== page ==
Doubt people really want to go out and spend their money on old technology.

It will be cheaper and performance wise it will be virtually indistinguishable. The performance difference between two successive generations just isn't what it used to be. Gen 5 DDR3 parts are still selling today despite gen 6 DDR4 parts having been out for a while. If a person is not a serious gamer a lowly gen 5 i3 is likely overpowered for what they need.

Microsoft did just run an all out campaign for a whole year in which they did everything they could including resorting to dirty tricks to cow people into upgrading. At the end of it there are twice the number of Windows 7 PCs than Windows 10.

It has never been common for people to upgrade a working system's OS. The historical trend has been that a new OS gains in market share as new PCs are sold. Win7 is only hanging around because people are still using older machines, as mentioned above machines have much greater useful lives than they used to. Two to three times the useful life. This is stretching out the lifespan of Win7. As new hardware are purchased Win7 will be replaced, the need for new hardware to support Win7 is minimal. Even more so given the similarity of gen 6 and gen 7 performance wise. Corporation and such that are slow to migrate can just order gen 6 based systems and suffer near zero impact.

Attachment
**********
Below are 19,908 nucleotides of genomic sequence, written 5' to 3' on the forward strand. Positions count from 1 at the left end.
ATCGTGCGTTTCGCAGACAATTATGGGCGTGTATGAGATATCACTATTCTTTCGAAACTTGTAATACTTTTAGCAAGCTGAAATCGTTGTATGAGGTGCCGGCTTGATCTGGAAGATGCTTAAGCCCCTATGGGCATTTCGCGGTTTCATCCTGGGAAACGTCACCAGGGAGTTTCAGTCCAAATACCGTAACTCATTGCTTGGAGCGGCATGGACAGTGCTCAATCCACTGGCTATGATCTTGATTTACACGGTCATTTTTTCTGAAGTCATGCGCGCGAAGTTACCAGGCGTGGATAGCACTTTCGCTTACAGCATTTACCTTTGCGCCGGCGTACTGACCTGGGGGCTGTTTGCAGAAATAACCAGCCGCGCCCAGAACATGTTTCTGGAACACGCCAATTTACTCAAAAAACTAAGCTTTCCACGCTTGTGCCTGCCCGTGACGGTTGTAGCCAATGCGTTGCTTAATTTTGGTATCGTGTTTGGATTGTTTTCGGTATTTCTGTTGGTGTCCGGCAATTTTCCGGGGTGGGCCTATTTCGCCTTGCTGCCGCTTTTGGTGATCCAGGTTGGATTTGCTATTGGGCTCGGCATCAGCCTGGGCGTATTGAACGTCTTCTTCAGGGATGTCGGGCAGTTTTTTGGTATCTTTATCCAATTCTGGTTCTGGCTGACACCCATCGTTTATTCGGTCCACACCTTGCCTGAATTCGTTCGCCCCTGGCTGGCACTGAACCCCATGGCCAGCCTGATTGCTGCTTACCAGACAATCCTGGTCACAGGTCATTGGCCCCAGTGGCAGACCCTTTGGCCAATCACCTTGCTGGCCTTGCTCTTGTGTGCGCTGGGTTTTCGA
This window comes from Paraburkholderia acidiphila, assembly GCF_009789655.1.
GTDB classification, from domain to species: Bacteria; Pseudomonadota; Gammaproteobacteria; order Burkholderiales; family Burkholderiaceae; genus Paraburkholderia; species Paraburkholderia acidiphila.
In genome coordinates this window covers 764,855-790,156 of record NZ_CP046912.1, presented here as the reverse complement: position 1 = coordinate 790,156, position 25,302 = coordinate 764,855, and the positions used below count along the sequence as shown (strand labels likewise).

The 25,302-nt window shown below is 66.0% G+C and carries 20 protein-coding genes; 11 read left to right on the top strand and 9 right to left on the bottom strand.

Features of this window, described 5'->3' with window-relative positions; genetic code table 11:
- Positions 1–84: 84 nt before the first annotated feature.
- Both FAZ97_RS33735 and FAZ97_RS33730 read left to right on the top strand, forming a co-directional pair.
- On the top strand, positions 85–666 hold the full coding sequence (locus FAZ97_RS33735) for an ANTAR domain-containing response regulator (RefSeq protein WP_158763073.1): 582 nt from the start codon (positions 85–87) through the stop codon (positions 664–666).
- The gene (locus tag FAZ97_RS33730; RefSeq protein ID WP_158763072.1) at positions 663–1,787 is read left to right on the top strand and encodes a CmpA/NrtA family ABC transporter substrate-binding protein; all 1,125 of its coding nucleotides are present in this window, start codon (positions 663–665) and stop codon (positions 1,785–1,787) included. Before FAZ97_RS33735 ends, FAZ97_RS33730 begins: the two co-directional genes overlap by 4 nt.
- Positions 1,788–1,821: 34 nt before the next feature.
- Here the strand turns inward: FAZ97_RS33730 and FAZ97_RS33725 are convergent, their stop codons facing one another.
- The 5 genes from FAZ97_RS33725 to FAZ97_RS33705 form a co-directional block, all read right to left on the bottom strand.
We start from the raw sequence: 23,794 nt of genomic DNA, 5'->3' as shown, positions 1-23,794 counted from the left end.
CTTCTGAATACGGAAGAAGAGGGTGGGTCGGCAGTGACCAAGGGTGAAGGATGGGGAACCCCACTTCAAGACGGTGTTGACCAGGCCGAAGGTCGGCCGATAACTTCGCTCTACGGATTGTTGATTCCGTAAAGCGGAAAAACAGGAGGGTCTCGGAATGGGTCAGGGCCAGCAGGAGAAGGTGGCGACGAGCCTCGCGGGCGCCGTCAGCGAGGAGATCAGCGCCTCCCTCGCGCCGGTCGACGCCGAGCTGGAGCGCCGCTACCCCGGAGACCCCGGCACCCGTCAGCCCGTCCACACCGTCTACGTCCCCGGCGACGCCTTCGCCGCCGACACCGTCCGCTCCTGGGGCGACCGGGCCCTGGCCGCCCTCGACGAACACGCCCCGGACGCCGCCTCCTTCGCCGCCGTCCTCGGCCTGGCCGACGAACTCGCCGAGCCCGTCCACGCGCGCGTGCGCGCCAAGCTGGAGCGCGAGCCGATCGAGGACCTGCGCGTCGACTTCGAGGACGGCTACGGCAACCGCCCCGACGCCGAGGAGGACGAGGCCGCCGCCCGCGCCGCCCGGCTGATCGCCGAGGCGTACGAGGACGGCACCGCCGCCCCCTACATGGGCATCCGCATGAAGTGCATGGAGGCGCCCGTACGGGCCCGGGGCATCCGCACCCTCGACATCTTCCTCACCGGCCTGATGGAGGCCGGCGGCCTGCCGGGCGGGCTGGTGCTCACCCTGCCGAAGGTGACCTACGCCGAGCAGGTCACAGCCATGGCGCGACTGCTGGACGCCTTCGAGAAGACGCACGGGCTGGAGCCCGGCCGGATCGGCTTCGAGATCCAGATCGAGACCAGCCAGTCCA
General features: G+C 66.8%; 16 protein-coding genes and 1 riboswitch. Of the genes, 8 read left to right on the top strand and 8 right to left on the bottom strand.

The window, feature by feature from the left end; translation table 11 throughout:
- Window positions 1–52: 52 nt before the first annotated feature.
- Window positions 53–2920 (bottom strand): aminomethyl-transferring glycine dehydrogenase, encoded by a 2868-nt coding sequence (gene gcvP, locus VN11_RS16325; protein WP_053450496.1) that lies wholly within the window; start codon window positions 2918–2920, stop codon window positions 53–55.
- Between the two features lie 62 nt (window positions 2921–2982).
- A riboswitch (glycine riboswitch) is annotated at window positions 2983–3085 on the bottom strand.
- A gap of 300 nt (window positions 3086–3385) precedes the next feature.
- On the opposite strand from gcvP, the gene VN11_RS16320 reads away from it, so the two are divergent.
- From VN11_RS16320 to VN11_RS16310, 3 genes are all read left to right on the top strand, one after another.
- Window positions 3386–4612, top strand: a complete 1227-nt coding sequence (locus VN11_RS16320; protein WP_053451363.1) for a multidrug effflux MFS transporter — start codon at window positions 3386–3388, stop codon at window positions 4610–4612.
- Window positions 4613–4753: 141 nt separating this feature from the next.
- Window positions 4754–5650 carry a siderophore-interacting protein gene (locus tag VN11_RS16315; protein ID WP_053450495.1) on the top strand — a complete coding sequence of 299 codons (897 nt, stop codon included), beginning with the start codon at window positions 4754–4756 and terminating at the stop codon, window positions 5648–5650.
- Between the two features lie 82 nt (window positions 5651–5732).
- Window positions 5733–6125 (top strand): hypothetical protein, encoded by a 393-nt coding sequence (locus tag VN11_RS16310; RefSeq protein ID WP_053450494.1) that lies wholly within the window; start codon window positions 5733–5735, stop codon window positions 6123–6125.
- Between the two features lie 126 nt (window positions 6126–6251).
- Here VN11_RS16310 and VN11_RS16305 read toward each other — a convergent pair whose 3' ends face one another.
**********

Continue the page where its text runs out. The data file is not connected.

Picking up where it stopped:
Comment Re:Sounds like Android ... (Score 1) 585

I'm saying there will probably be very little demand for Windows 7 support from consumers buying the latest and greatest motherboards in the future and building their own system.

If there is so little demand and nobody builds their own systems why is there such a huge selection of motherboards, cases, processors and peripherals to chose from? Not just online but local retail?

Re-read. I wrote little demand for Win7 in the future not BYO in the future.

What Intel is actually doing is refusing to support the most popular and widely used PC operating system in the whole wide world on their new hardware.

Next months gen 7 hardware that only supports Win10 will be largely indistinguishable from currently available gen 6 hardware that supports Win7. This gen 6 hardware will be available for many years to come. The declining minority that wants Win7 will not lack hardware options.

Win7's current popularity is largely an artifact of PCs having useful lives two to three times what they used to be. Most are using Win7 merely because its what is on the computer, if their next computer has Win10 they will most likely be perfectly happy. This is no sizeable Win7-forever camp even among the BYO let alone consumers at large.